A couple weeks back, the folks at the Surf Ballroom in Clear Lake held their annual “Winter Dance Party” to mark the deaths of Buddy Holly, Ritchie Valens and J.P. Richardson, better known as The Big Bopper.
The three played their final concert of the Winter Dance Tour at the Surf on Feb. 2, 1959. From Clear Lake the bus was scheduled to head to Fargo, N.D., for the next stop on the tour. The heater had gone out on the bus and the touring musicians were constantly cold. Because of that, the three teen stars decided to charter a plane to fly them to North Dakota.
It was an ill-fated decision. The three, along with pilot Roger Peterson of Storm Lake, died shortly after takeoff from a Mason City airport. The crash scene is marked by a memorial in the rural Iowa land between Mason City and Forest City.
Dance parties were quite popular among those of us growing up in the ‘50s and early ‘60s. That’s totally changed. Nowadays, big stars don’t play dances, they play concerts. Fifty years ago, or so, stars played dances. All the major teen idols of the day played at places like the Surf or the Val Air Ballroom in Des Moines. Rather than thousands, those events drew hundreds of teens gyrating on the big dance floor in front of the stage.
We could see all the big stars – The Beach Boys, Ray Price, Dion and the Belmonts, just to name a few – and we could all get right in front of the stage as they belted out the tunes that were popular for our generation.
So it was that night in Clear Lake.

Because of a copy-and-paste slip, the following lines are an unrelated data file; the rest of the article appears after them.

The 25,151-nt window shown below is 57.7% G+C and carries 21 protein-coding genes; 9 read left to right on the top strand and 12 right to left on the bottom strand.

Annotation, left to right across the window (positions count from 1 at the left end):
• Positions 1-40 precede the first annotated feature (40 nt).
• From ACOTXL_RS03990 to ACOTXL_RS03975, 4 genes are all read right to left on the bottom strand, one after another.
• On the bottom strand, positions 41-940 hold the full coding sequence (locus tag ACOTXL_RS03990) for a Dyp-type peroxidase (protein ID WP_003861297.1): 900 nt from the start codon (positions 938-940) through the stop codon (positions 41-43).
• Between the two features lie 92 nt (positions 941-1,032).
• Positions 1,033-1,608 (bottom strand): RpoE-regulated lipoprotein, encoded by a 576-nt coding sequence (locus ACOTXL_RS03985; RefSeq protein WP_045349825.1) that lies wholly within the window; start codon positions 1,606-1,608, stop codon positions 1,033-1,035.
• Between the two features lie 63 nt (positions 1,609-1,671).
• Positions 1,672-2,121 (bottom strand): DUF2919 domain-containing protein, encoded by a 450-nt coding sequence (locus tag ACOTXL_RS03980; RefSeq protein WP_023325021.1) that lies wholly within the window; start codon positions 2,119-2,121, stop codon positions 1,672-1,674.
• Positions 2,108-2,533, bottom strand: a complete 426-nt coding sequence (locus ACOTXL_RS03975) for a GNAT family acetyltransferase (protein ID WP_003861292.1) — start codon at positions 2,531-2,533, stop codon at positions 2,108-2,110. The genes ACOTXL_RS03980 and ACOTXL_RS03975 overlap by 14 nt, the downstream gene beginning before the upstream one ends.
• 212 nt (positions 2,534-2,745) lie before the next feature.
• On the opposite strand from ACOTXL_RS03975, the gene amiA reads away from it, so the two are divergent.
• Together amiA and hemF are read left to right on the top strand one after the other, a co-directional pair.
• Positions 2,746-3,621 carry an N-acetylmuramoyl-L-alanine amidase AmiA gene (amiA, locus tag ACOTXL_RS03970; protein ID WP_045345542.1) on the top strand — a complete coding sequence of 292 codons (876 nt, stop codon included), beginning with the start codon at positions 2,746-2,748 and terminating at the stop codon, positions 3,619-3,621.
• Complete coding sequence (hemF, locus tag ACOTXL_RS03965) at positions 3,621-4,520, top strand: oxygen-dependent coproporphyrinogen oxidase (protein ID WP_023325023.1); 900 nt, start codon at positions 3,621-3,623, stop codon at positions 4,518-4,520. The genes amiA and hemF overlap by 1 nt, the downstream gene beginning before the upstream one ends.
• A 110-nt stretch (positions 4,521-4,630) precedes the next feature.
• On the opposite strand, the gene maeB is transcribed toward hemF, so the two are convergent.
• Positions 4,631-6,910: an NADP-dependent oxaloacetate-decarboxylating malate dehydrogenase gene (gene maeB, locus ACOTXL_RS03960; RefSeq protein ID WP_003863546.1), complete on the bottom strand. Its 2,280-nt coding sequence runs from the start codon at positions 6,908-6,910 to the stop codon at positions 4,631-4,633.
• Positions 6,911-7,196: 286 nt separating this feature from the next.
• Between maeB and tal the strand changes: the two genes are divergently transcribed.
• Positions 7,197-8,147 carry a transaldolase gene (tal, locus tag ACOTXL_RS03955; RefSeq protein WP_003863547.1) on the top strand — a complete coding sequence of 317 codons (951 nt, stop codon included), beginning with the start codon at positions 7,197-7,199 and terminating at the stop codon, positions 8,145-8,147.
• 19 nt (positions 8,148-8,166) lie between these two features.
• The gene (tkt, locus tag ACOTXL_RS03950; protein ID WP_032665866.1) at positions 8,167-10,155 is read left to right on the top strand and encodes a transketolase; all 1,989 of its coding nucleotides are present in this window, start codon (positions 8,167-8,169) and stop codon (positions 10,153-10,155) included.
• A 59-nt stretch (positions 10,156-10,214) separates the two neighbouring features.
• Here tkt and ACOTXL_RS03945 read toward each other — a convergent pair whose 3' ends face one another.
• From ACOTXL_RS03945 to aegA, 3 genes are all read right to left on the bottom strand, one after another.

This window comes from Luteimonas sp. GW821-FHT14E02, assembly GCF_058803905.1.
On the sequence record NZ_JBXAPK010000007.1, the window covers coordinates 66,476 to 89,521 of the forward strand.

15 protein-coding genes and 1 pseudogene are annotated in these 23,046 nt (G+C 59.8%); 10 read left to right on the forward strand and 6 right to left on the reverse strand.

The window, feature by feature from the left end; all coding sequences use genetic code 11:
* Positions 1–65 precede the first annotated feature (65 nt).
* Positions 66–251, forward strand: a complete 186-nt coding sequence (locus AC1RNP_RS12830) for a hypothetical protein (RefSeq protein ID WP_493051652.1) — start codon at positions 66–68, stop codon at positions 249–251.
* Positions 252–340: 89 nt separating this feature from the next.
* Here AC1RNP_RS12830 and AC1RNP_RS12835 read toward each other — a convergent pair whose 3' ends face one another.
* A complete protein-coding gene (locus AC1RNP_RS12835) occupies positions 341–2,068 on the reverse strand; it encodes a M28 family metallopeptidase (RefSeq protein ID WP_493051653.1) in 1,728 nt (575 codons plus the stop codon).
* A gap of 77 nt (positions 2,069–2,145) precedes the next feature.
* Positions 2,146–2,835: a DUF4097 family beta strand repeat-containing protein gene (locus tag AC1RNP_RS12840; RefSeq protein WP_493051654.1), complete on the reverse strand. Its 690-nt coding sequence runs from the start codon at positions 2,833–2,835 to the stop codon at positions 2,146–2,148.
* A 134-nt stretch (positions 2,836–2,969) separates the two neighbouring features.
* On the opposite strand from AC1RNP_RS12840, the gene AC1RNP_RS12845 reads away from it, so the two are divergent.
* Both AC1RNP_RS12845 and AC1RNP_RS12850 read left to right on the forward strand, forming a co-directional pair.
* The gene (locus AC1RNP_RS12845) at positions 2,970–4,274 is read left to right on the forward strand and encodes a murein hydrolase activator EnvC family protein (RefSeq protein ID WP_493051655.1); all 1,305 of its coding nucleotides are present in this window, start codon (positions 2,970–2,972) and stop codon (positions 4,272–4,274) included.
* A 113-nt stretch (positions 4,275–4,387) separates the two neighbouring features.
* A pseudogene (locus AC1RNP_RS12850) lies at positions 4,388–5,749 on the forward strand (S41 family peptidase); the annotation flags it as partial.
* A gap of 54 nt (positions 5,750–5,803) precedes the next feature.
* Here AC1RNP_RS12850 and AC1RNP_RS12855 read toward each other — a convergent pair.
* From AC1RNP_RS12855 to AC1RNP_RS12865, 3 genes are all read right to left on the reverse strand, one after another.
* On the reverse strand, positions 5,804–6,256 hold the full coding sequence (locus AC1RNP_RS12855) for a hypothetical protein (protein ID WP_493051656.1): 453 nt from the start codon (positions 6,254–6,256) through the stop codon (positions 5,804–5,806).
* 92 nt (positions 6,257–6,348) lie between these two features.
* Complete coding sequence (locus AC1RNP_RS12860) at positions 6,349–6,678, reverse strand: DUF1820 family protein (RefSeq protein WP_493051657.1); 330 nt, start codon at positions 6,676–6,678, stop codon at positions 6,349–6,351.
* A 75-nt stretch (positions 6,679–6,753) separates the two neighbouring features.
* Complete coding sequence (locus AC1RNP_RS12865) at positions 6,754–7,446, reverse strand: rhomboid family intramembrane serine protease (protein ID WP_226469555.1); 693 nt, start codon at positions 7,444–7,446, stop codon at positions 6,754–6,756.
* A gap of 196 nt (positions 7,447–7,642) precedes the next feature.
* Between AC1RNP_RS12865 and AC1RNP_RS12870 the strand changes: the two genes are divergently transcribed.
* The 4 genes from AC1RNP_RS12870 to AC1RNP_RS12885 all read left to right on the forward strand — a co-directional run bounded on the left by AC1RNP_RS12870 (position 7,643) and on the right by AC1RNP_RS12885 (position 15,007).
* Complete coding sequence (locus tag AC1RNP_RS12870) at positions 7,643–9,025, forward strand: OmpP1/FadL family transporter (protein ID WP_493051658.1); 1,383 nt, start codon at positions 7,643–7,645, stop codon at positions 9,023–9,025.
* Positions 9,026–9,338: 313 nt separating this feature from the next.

A whole group of Central Iowans – including the sophomore class at North Polk High School – were already planning to see the Winter Dance Party when it came to the Des Moines’ Val Air Ballroom about 10 days after stopping in Clear Lake. If memory serves, after the concert in Fargo, the group was to return to Iowa for a date at the Laramar Ballroom in Fort Dodge before playing in Des Moines.
Several hundred teens saw the final performance in Clear Lake. If you believe everyone who claims to have been there, however, it’d probably be more like a quarter million.
I remember heading off for school on Feb. 3 and getting the news that Holly had died along with the other two stars. For a bunch of 15- and 16-year-old high schoolers, it was devastating news. Yes, we all felt as though we’d lost a family member. For many of us, it was the first time death had hit so closely. That’s how important Buddy Holly was to a generation.
Even before the plane crash, we’d do our best to imitate Holly as we sang “That’ll Be the Day,” Peggy Sue,” and “Every Day.”
For many of those my age, the three musicians live on in vinyl LP records. I don’t put them on the turntable often, but when I do, it’s normally around this time of year. They’re well-worn from use – I played them over and over and over in the days following the crash – but I still enjoy listening to the innocent lyrics of early rock ‘n roll. Mostly I play several Buddy Holly records, but I’ll often slip on a Ritchie Valens or Big Bopper record, as well.
I never tire of hearing “Oh, Donna,” “La Bamba,” and “Chantilly Lace.”
But, most of all, I listen to Buddy Holly. Some of the songs I love best never made it to the Top 40 list, but are wonderful to hear nonetheless.
And it’s usually around this time I remember a sad bunch of sophomores at North Polk High School. I’m sure I’m not the only one of my generation who remembers “The Day The Music Died.”
(Bill Haglund is a freelance columnist for Stephens Media.)